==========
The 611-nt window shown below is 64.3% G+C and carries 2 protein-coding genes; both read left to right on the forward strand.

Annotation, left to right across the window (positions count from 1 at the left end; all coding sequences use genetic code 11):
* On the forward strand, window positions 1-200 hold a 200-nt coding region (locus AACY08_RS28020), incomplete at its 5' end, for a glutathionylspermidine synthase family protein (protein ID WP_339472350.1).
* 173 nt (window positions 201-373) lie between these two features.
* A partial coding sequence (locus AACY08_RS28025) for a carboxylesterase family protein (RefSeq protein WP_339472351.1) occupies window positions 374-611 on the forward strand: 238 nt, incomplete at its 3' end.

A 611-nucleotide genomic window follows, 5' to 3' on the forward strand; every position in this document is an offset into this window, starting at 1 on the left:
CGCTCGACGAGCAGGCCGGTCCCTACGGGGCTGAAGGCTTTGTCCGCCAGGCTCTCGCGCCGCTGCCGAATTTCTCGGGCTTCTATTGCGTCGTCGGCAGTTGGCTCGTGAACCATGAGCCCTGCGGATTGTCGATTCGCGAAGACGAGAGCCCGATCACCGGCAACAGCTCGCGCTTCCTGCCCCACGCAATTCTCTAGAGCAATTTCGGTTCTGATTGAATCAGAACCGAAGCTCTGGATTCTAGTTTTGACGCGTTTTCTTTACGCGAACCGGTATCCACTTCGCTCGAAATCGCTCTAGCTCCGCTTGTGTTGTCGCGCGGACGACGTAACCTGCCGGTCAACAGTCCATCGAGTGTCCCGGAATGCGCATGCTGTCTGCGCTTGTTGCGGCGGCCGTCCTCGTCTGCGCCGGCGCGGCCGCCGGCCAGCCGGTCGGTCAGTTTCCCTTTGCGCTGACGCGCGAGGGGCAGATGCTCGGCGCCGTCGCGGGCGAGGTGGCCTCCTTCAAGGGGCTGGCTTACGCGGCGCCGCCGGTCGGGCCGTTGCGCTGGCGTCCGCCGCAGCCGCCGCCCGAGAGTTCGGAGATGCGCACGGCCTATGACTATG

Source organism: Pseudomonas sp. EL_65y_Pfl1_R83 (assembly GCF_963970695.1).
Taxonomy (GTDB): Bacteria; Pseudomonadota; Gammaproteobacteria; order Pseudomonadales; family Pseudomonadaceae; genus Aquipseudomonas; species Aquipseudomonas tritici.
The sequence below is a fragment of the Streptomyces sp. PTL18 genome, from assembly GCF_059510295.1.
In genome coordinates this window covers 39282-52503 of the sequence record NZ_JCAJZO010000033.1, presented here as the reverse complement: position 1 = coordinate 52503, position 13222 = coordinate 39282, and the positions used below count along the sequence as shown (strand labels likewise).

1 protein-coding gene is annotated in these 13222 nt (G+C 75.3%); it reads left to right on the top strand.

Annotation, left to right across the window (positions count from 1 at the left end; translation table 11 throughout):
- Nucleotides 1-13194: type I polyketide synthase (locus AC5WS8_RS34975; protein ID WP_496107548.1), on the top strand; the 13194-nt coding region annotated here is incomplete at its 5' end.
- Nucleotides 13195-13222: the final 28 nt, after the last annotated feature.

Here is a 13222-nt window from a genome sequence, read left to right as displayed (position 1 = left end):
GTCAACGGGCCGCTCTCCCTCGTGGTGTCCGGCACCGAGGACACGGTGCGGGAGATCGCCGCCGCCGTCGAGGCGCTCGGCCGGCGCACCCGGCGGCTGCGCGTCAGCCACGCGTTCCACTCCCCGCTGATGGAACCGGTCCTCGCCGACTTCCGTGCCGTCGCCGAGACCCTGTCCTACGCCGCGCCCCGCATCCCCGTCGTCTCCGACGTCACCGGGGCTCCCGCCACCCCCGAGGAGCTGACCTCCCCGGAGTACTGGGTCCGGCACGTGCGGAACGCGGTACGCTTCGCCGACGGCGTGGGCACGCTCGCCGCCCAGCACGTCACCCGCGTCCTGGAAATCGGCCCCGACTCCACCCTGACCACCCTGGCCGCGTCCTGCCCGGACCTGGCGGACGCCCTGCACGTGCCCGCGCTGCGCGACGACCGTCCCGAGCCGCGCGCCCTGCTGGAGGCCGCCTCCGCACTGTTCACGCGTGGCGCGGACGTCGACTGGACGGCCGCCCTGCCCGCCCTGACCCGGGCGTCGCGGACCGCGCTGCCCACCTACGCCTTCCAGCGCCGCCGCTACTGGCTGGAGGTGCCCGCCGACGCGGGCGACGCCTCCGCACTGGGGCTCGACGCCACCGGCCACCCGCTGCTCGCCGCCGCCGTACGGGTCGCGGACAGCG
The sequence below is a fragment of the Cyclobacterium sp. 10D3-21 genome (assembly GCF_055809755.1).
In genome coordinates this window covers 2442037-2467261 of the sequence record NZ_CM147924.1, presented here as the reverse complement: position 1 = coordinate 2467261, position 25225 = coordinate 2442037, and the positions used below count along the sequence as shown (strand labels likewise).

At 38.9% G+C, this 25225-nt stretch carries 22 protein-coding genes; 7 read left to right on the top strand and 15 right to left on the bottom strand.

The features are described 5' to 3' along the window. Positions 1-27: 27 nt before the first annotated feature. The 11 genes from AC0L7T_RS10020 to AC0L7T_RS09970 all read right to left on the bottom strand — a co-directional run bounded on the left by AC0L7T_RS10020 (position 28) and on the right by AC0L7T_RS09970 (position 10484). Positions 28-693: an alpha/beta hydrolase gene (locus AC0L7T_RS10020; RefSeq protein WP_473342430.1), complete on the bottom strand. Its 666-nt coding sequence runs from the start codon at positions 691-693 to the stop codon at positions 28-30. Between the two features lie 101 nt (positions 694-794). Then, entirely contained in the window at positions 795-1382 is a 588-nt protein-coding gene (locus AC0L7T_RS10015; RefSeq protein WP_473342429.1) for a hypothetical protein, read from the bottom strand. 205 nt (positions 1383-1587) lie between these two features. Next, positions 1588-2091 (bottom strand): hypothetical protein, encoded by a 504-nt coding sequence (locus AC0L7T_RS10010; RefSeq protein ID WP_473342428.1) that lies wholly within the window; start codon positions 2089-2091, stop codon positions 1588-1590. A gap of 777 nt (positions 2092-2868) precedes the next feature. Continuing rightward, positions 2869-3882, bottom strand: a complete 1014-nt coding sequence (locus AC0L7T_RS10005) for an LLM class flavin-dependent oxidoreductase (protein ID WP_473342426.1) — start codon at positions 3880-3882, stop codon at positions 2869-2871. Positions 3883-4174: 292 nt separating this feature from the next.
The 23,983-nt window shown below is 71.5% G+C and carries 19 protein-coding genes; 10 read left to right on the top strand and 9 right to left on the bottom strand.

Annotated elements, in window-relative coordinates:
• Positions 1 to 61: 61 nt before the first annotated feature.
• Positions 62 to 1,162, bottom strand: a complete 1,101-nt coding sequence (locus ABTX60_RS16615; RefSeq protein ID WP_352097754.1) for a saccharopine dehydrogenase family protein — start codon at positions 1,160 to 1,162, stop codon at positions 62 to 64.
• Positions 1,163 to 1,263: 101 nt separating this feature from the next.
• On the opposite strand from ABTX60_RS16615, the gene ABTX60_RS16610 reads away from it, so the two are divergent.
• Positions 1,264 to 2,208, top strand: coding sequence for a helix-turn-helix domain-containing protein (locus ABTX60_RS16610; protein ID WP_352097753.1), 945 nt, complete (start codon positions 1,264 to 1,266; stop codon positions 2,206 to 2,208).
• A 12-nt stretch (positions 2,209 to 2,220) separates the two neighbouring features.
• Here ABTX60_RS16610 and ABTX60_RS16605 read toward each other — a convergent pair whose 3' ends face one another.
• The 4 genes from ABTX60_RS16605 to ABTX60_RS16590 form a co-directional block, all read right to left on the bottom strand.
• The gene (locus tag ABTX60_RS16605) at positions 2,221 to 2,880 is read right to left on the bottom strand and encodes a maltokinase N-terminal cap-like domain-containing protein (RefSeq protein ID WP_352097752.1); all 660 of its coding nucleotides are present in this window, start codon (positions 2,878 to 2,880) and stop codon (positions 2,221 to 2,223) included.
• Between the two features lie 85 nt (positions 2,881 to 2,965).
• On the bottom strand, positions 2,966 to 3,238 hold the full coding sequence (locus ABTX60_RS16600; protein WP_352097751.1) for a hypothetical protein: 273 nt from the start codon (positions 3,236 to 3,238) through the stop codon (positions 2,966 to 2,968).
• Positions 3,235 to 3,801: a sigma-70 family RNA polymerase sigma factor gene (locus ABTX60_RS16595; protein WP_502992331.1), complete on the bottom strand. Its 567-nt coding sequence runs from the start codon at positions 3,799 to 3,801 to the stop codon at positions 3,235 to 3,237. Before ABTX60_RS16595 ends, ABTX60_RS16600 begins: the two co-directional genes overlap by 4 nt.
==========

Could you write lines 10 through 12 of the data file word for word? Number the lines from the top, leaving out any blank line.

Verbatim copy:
The sequence below is a fragment of the Streptomyces sp. PTL18 genome, from assembly GCF_059510295.1.
In genome coordinates this window covers 39282-52503 of the sequence record NZ_JCAJZO010000033.1, presented here as the reverse complement: position 1 = coordinate 52503, position 13222 = coordinate 39282, and the positions used below count along the sequence as shown (strand labels likewise).

1 protein-coding gene is annotated in these 13222 nt (G+C 75.3%); it reads left to right on the top strand.